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Sustainability investments bounce back

IRELAND: The UK, France, Japan and USA are said to be leading the world in plans to increase investment in energy efficiency, renewable energy or smart building technology.

The findings in Johnson Controls’ latest annual Energy Efficiency Indicator Survey reveal that 62% of organisations expect to increase investments in energy efficiency, renewable energy, or smart building technology in 2022, indicating a return to pre-pandemic levels.  

Organisations are still facing challenges to accelerate their sustainability efforts in key areas. Almost two-thirds of survey respondents said they struggle to scale sustainability initiatives across buildings, geographies, or business units.


“In the face of the multiple and continuous shock waves of the last two years, it is very encouraging to see that building owners and operators are driving forward the kinds of investments that deliver the resilience needed to grow their business and attract and retain the best talent,” said Katie McGinty, Johnson Controls’ vice president and chief sustainability and external relations officer. 

“Whether it is the damage delivered by climate-charged destructive natural events, or the health threat of the pandemic, or now, the stark demonstration of the insecurity of world energy supplies, it is clear that taking action to cut energy demand while decarbonising and cleaning the air are core strategies for companies, governments and institutions to not only survive but to thrive.”

Planned investment in energy generation or storage has grown significantly over five years, the survey reveals, suggesting that this is a response to the global focus on decarbonisation, and as part of that effort, electrification. 

More than a third of respondents plan to replace fossil fuel heating equipment with heat pump technology in the next year – 7% more than what was implemented in the year prior. Notably, thermal energy storage jumped from 27% to 42% in the last five years. More than half of respondents implemented electric energy storage in the past year.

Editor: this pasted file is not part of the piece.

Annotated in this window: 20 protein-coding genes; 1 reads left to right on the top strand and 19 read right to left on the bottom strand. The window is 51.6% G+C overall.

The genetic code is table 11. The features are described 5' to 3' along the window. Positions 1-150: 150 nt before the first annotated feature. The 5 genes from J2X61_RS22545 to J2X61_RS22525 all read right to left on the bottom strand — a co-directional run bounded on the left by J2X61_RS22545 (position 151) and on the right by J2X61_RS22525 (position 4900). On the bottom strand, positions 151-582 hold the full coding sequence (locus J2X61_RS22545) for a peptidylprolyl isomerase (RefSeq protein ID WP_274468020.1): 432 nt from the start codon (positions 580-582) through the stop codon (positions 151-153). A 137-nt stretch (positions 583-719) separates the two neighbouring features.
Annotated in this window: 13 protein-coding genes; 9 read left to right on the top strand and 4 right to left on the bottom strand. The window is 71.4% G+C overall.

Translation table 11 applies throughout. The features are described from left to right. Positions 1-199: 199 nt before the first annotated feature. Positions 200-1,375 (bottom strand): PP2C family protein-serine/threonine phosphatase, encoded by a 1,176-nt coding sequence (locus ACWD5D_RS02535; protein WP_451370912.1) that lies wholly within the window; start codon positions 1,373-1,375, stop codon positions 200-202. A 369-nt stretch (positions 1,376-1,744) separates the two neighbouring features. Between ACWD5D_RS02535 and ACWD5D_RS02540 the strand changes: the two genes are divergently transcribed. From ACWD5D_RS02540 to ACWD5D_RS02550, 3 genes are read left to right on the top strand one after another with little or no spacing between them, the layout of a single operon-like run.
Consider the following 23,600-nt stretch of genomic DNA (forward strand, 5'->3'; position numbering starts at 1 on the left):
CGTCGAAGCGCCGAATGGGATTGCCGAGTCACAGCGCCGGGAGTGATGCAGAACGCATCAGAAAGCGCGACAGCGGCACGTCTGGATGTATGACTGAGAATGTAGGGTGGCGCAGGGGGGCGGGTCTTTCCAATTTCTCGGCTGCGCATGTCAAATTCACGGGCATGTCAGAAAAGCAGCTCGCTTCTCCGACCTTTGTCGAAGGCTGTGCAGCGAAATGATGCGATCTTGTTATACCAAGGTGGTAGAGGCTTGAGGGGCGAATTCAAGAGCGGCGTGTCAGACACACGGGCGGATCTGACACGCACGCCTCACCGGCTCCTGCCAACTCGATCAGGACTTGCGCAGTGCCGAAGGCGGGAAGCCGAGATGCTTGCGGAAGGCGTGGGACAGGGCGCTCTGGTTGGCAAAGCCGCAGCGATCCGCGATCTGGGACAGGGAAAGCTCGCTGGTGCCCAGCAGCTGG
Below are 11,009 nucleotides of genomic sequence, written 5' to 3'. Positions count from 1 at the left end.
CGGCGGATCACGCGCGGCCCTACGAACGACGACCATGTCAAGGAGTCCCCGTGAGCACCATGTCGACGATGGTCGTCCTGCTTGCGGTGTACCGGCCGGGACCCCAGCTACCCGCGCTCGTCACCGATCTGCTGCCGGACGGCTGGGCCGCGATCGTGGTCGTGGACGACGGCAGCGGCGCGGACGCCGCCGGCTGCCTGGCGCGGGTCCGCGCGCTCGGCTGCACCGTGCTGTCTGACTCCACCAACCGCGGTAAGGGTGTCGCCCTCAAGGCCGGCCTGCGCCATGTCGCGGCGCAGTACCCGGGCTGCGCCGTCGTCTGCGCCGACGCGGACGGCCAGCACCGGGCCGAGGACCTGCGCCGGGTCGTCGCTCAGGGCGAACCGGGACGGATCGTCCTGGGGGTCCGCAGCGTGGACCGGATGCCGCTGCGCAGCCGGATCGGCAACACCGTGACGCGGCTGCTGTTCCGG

US and Europe lead

The survey also found that the United States and Europe still lead the way in every metric of green building planning. The US had the most respondents who had already achieved green building certification and expect to have a net zero energy or carbon building in the next ten years. Europe had the most respondents planning to attain green building certifications and the most respondents who have established public energy/carbon reduction goals, with UK leading with 46% established goals.

Compared to its global counterparts, significantly more respondents in the US plan to implement measures such as building controls improvements, onsite renewable energy, and energy management process such as  ISO 50001. Of the countries surveyed, the UK, France, and Japan have the most respondents who expect to increase investment in energy efficiency, renewable energy, or smart building technology over the next year. 


Although global scale transformation is necessary to course-correct on climate change, organisations are facing barriers to pursuing sustainability initiatives. Almost half of the respondents surveyed say their top barrier to pursue energy and building technology improvements is either a lack of funding to pay for improvements (25%) or uncertainty in their return-on-investment (23%).

Additionally, more than half of respondents pointed to a lack of technology as one of the hindrances to scaling sustainability efforts.


The pandemic has also prompted organisations to rethink their technology investment decision-making. Protecting the health and safety of building occupants during the coronavirus pandemic was the second most significant driver of investments globally. Additionally, 65% of respondents performed an indoor air quality assessment last year.

The Johnson Controls Energy Efficiency Indicator Survey collected responses from a 1,000 participants globally between November and December 2021.

Learn more about the survey findings here.

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